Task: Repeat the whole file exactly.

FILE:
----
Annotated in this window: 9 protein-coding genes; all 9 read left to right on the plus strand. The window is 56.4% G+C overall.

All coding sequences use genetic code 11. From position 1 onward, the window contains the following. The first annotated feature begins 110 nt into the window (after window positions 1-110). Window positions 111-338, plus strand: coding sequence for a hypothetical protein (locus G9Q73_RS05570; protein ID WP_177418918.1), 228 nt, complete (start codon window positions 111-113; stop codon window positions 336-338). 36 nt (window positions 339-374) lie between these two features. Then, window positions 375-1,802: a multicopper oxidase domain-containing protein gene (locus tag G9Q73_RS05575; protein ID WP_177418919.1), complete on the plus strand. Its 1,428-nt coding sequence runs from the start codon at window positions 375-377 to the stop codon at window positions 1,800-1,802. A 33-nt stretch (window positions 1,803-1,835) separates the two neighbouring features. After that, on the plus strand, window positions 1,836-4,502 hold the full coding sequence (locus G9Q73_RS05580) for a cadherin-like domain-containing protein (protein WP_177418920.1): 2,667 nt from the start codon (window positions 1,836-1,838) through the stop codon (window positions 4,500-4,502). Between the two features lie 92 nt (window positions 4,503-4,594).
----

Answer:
Annotated in this window: 9 protein-coding genes; all 9 read left to right on the plus strand. The window is 56.4% G+C overall.

All coding sequences use genetic code 11. From position 1 onward, the window contains the following. The first annotated feature begins 110 nt into the window (after window positions 1-110). Window positions 111-338, plus strand: coding sequence for a hypothetical protein (locus G9Q73_RS05570; protein ID WP_177418918.1), 228 nt, complete (start codon window positions 111-113; stop codon window positions 336-338). 36 nt (window positions 339-374) lie between these two features. Then, window positions 375-1,802: a multicopper oxidase domain-containing protein gene (locus tag G9Q73_RS05575; protein ID WP_177418919.1), complete on the plus strand. Its 1,428-nt coding sequence runs from the start codon at window positions 375-377 to the stop codon at window positions 1,800-1,802. A 33-nt stretch (window positions 1,803-1,835) separates the two neighbouring features. After that, on the plus strand, window positions 1,836-4,502 hold the full coding sequence (locus G9Q73_RS05580) for a cadherin-like domain-containing protein (protein WP_177418920.1): 2,667 nt from the start codon (window positions 1,836-1,838) through the stop codon (window positions 4,500-4,502). Between the two features lie 92 nt (window positions 4,503-4,594).